correspondence. Harry carried Helen’s letters all around during his travels, even though his band mates kept bugging him to toss them. He said that he couldn’t, when all of their love was wrapped up in those words. For more information on this book, go to joanneculley.com. Personally, when I enlisted in the navy, I left my trombone behind and didn’t have any opportunity to play until after I was released. Shortly after the war I did go to sea in some large ships which had bands aboard. One of these, HMS Sheffield, had a very fine Royal Marine band aboard. When we were called to action stations all band members became members of gun crews. They did not sit idly by. Three stories: On the topic of musicians in war time, three very different stories come to mind. The first is that of the famous guitarist Django Reinhardt. He was a gypsy of Belgian birth, and under Hitler’s orders gypsies were destined to be sent to the Nazi death camps. However, when the Nazis occupied France, off-duty officers went to places where Reinhardt performed. They were so impressed with his music that they managed to see that he was spared. After the war he was still a star in the Quintet of the Hot Club of France. Another man with a strange wartime connection was famous composer and playwright Noël Coward. It wasn’t until many years after the war, and only with the permission of the highest authorities, that he revealed that he had been a spy working for the famous spy master Sir William Stephenson who was code-named Intrepid. Among other activities, it has been reported that, at times, he played piano in cocktail bars in neutral countries where he was in a position to eavesdrop on conversations of German officers. Author Stephen Koch’s recent book The Playboy Was a Spy describes some of Coward’s wartime activities. The third story is that of Stephen H. Michell, a former trombone player with the Royal Regiment of Canada. He went overseas, not as a musician, but as a regular member of the regiment. At the Dieppe raid in 1942 the Royal Regiment landed on the beach at Puys. Of the 554 members of the regiment on that raid only 65 made it back to England. Michell was one of the 264 who were taken prisoner. The rest were killed. I knew that Michell had written the march, Men of Dieppe, but wasn’t sure of the details of how and when it was composed. During the intermission at the recent concert by the Toronto Concert Band, I was speaking with Bill Mighton, a former conductor of the Royal Regiment Band who happened to be sitting across from me in the audience. He told me that, during his three Joanne Culley with her book Love in the Air years as a prisoner, Michell worked over some themes that kept coming back in his head. When released he had with him a few notes of these melodies. On his return to Canada he took those melodies and from them composed Men of Dieppe, a very fine march worthy of inclusion in any band’s repertoire. Gord Evans.It with deep sadness that I have to report on the passing of Gord Evans, one of the finest, most tasteful saxophone players I have ever known. He passed at the age of 96, after spending some years in the Veterans Wing of Sunnybrook Hospital. When I learned of this, I immediately felt that I had to play a CD with Gord playing the solo on Sammy Nestico’s Lonely Street. It brought back memories of the years when I had the privilege of playing in a big band where Gord was the lead alto sax player. Concerts coming: All that being said, there are holiday performances that we have learned of: Dec 2: The Plumbing Factory Brass Band presents the “Semiannual Convention of the Plumbers Union and Its Delegations” as reported in last month’s issue. Dec 3 and Jan 7: The Encore Symphonic Concert Band presents “In Concert: Classics and Jazz” with John Edward Liddle, conductor. Dec 6: Pickering Community Band’s “Christmas Concert” with guests Alejandra Ballon, vocals; and Ron Korb, world flutes. Dec 7: Resa’s Pieces “Annual Holiday Concert” includes their strings, concert band and singers. Dec 13: The Wychwood Clarinet Choir presents “Clarinet Bells Ring,” a lively afternoon of festive tunes featuring Victor Herbert’s March of the Toys, Leroy Anderson’s Christmas Festival, and Sleigh Ride. This last number should never be performed without the wellknown horse whinny, which will be done on a clarinet. There will also be a preview movement of Gustav Holst’s St. Paul’s Suite arranged by Roy Greaves. Artistic director and clarinet soloist is Michele Jacot. Jack MacQuarrie plays several brass instruments and has performed in many community ensembles. He can be contacted at bandstand@thewholenote.com. Play in a band for mature adults! It's never too late to... - Learn to play a musical instrument - Dust off that old horn and get back in the game - Make new friends - Keep your mind active - Amaze your friends, family...and yourself! Three levels: true beginner to advanced Next beginner class starts soon! Call 647-201-8780 or visit www.NewHorizonsBandToronto.ca Your best is good enough thewholenote.com December 1 2015 - February 7, 2016 | 63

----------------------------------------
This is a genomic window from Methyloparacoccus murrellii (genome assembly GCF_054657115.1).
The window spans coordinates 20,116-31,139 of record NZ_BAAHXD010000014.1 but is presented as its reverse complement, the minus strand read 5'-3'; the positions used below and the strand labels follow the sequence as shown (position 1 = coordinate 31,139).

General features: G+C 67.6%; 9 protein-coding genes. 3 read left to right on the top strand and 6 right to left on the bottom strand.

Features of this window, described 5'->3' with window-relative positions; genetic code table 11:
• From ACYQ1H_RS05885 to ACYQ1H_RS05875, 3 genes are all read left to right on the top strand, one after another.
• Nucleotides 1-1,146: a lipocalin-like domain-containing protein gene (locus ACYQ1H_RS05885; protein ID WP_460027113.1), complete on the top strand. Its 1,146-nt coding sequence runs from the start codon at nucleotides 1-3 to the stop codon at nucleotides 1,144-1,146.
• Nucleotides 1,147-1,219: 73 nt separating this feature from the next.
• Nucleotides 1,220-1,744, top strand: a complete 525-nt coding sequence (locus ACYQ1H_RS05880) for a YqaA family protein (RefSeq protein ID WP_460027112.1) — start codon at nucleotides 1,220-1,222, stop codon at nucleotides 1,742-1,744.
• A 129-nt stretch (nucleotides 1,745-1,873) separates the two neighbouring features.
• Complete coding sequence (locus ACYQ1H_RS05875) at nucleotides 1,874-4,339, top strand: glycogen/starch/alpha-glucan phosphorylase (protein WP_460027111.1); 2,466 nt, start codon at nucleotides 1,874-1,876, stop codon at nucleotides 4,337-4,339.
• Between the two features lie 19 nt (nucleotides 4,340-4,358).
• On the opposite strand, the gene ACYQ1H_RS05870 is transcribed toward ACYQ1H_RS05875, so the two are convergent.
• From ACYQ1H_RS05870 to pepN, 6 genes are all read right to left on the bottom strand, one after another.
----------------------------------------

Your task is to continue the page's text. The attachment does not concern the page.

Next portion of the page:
Volumes 21-25 (2015-2020)

Volume 25 Issue 7 - April 2020
Volume 25 Issue 6 - March 2020
Volume 25 Issue 5 - February 2020
Volume 25 Issue 4 - December 2019 / January 2020
Volume 25 Issue 3 - November 2019
Volume 25 Issue 2 - October 2019
Volume 25 Issue 1 - September 2019
Volume 24 Issue 8 - May 2019
Volume 24 Issue 7 - April 2019
Volume 24 Issue 6 - March 2019
Volume 24 Issue 5 - February 2019
Volume 24 Issue 4 - December 2018 / January 2019
Volume 24 Issue 3 - November 2018
Volume 24 Issue 2 - October 2018
Volume 24 Issue 1 - September 2018
Volume 23 Issue 9 - June / July / August 2018
Volume 23 Issue 8 - May 2018
Volume 23 Issue 7 - April 2018
Volume 23 Issue 6 - March 2018
Volume 23 Issue 4 - December 2017 / January 2018
Volume 23 Issue 3 - November 2017
Volume 23 Issue 2 - October 2017
Volume 23 Issue 1 - September 2017
Volume 22 Issue 9 - Summer 2017
Volume 22 Issue 8 - May 2017
Volume 22 Issue 7 - April 2017
Volume 22 Issue 6 - March 2017
Volume 22 Issue 5 - February 2017
Volume 22 Issue 4 - December 2016/January 2017
Volume 22 Issue 2 - October 2016
Volume 22 Issue 1 - September 2016
Volume 21 Issue 9 - Summer 2016
Volume 21 Issue 8 - May 2016
Volume 21 Issue 6 - March 2016
Volume 21 Issue 5 - February 2016
Volume 21 Issue 4 - December 2015/January 2016
Volume 21 Issue 3 - November 2015
Volume 21 Issue 2 - October 2015
Volume 21 Issue 1 - September 2015